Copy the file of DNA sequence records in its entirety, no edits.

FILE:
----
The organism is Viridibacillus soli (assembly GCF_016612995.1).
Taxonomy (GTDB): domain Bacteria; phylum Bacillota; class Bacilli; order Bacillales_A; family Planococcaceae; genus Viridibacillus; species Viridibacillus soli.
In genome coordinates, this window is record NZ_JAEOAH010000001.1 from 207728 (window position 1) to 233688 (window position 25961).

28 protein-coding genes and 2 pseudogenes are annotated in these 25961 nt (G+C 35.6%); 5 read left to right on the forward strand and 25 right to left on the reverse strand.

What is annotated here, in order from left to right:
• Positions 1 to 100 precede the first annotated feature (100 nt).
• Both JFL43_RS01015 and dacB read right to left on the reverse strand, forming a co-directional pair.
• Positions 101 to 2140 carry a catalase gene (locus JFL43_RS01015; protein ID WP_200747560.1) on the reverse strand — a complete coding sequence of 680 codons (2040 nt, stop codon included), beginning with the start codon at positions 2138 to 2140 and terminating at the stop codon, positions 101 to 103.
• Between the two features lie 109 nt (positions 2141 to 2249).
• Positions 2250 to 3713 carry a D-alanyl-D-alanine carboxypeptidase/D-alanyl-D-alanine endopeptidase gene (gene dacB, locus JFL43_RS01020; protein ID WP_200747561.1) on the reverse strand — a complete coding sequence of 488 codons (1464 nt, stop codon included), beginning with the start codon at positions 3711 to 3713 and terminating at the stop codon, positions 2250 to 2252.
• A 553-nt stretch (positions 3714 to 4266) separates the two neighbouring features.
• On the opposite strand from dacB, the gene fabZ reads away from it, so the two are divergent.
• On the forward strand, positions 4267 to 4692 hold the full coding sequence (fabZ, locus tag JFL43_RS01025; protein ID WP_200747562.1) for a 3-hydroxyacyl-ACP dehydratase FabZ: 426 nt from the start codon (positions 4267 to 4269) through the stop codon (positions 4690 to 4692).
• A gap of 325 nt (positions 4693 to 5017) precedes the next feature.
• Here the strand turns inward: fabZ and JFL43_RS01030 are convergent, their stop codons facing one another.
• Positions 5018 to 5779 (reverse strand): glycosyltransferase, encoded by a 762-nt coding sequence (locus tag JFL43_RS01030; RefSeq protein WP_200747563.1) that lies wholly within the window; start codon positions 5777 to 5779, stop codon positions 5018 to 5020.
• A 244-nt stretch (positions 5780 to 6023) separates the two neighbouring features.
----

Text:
The organism is Viridibacillus soli (assembly GCF_016612995.1).
Taxonomy (GTDB): domain Bacteria; phylum Bacillota; class Bacilli; order Bacillales_A; family Planococcaceae; genus Viridibacillus; species Viridibacillus soli.
In genome coordinates, this window is record NZ_JAEOAH010000001.1 from 207728 (window position 1) to 233688 (window position 25961).

28 protein-coding genes and 2 pseudogenes are annotated in these 25961 nt (G+C 35.6%); 5 read left to right on the forward strand and 25 right to left on the reverse strand.

What is annotated here, in order from left to right:
• Positions 1 to 100 precede the first annotated feature (100 nt).
• Both JFL43_RS01015 and dacB read right to left on the reverse strand, forming a co-directional pair.
• Positions 101 to 2140 carry a catalase gene (locus JFL43_RS01015; protein ID WP_200747560.1) on the reverse strand — a complete coding sequence of 680 codons (2040 nt, stop codon included), beginning with the start codon at positions 2138 to 2140 and terminating at the stop codon, positions 101 to 103.
• Between the two features lie 109 nt (positions 2141 to 2249).
• Positions 2250 to 3713 carry a D-alanyl-D-alanine carboxypeptidase/D-alanyl-D-alanine endopeptidase gene (gene dacB, locus JFL43_RS01020; protein ID WP_200747561.1) on the reverse strand — a complete coding sequence of 488 codons (1464 nt, stop codon included), beginning with the start codon at positions 3711 to 3713 and terminating at the stop codon, positions 2250 to 2252.
• A 553-nt stretch (positions 3714 to 4266) separates the two neighbouring features.
• On the opposite strand from dacB, the gene fabZ reads away from it, so the two are divergent.
• On the forward strand, positions 4267 to 4692 hold the full coding sequence (fabZ, locus tag JFL43_RS01025; protein ID WP_200747562.1) for a 3-hydroxyacyl-ACP dehydratase FabZ: 426 nt from the start codon (positions 4267 to 4269) through the stop codon (positions 4690 to 4692).
• A gap of 325 nt (positions 4693 to 5017) precedes the next feature.
• Here the strand turns inward: fabZ and JFL43_RS01030 are convergent, their stop codons facing one another.
• Positions 5018 to 5779 (reverse strand): glycosyltransferase, encoded by a 762-nt coding sequence (locus tag JFL43_RS01030; RefSeq protein WP_200747563.1) that lies wholly within the window; start codon positions 5777 to 5779, stop codon positions 5018 to 5020.
• A 244-nt stretch (positions 5780 to 6023) separates the two neighbouring features.